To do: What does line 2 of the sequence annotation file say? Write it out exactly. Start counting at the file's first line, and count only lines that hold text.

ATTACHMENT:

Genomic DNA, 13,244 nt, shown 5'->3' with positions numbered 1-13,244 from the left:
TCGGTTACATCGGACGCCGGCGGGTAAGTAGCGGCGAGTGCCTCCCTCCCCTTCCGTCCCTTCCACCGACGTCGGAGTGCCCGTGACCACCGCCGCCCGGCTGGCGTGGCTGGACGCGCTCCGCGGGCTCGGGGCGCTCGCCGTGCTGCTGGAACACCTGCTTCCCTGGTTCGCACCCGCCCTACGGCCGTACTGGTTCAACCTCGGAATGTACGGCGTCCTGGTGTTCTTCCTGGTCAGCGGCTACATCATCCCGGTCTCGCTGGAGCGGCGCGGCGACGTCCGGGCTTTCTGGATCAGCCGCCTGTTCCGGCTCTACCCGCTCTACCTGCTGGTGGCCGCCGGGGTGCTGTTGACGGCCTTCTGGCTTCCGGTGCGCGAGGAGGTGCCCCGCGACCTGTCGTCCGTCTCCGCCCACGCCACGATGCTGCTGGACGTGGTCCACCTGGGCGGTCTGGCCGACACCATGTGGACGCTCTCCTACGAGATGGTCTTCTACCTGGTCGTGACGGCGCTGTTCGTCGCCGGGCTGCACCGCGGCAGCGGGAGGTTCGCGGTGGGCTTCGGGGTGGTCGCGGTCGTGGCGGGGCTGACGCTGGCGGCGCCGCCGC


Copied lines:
TCGGTTACATCGGACGCCGGCGGGTAAGTAGCGGCGAGTGCCTCCCTCCCCTTCCGTCCCTTCCACCGACGTCGGAGTGCCCGTGACCACCGCCGCCCGGCTGGCGTGGCTGGACGCGCTCCGCGGGCTCGGGGCGCTCGCCGTGCTGCTGGAACACCTGCTTCCCTGGTTCGCACCCGCCCTACGGCCGTACTGGTTCAACCTCGGAATGTACGGCGTCCTGGTGTTCTTCCTGGTCAGCGGCTACATCATCCCGGTCTCGCTGGAGCGGCGCGGCGACGTCCGGGCTTTCTGGATCAGCCGCCTGTTCCGGCTCTACCCGCTCTACCTGCTGGTGGCCGCCGGGGTGCTGTTGACGGCCTTCTGGCTTCCGGTGCGCGAGGAGGTGCCCCGCGACCTGTCGTCCGTCTCCGCCCACGCCACGATGCTGCTGGACGTGGTCCACCTGGGCGGTCTGGCCGACACCATGTGGACGCTCTCCTACGAGATGGTCTTCTACCTGGTCGTGACGGCGCTGTTCGTCGCCGGGCTGCACCGCGGCAGCGGGAGGTTCGCGGTGGGCTTCGGGGTGGTCGCGGTCGTGGCGGGGCTGACGCTGGCGGCGCCGCCGC